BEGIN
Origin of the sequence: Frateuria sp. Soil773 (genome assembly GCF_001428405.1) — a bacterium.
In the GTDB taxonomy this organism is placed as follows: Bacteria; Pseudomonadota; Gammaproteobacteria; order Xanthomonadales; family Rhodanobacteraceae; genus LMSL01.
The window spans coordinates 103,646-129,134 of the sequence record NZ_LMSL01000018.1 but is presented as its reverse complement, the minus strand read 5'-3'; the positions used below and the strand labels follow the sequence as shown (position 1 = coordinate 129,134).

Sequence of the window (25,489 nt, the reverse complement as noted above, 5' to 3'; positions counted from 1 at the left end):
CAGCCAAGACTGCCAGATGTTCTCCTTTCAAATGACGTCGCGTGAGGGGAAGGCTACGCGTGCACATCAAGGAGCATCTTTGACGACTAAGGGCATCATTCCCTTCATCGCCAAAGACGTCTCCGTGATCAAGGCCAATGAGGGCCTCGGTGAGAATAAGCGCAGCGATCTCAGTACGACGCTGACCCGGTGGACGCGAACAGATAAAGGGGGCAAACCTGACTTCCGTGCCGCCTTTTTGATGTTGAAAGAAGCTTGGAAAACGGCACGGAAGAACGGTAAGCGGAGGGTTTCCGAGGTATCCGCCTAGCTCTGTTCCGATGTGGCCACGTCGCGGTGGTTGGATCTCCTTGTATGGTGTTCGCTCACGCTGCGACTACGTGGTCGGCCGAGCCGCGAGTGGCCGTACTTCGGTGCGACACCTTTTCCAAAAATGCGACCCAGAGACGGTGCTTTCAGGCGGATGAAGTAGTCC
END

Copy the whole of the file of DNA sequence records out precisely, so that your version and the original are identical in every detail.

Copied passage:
Origin of the sequence: Frateuria sp. Soil773 (genome assembly GCF_001428405.1) — a bacterium.
In the GTDB taxonomy this organism is placed as follows: Bacteria; Pseudomonadota; Gammaproteobacteria; order Xanthomonadales; family Rhodanobacteraceae; genus LMSL01.
The window spans coordinates 103,646-129,134 of the sequence record NZ_LMSL01000018.1 but is presented as its reverse complement, the minus strand read 5'-3'; the positions used below and the strand labels follow the sequence as shown (position 1 = coordinate 129,134).

Sequence of the window (25,489 nt, the reverse complement as noted above, 5' to 3'; positions counted from 1 at the left end):
CAGCCAAGACTGCCAGATGTTCTCCTTTCAAATGACGTCGCGTGAGGGGAAGGCTACGCGTGCACATCAAGGAGCATCTTTGACGACTAAGGGCATCATTCCCTTCATCGCCAAAGACGTCTCCGTGATCAAGGCCAATGAGGGCCTCGGTGAGAATAAGCGCAGCGATCTCAGTACGACGCTGACCCGGTGGACGCGAACAGATAAAGGGGGCAAACCTGACTTCCGTGCCGCCTTTTTGATGTTGAAAGAAGCTTGGAAAACGGCACGGAAGAACGGTAAGCGGAGGGTTTCCGAGGTATCCGCCTAGCTCTGTTCCGATGTGGCCACGTCGCGGTGGTTGGATCTCCTTGTATGGTGTTCGCTCACGCTGCGACTACGTGGTCGGCCGAGCCGCGAGTGGCCGTACTTCGGTGCGACACCTTTTCCAAAAATGCGACCCAGAGACGGTGCTTTCAGGCGGATGAAGTAGTCC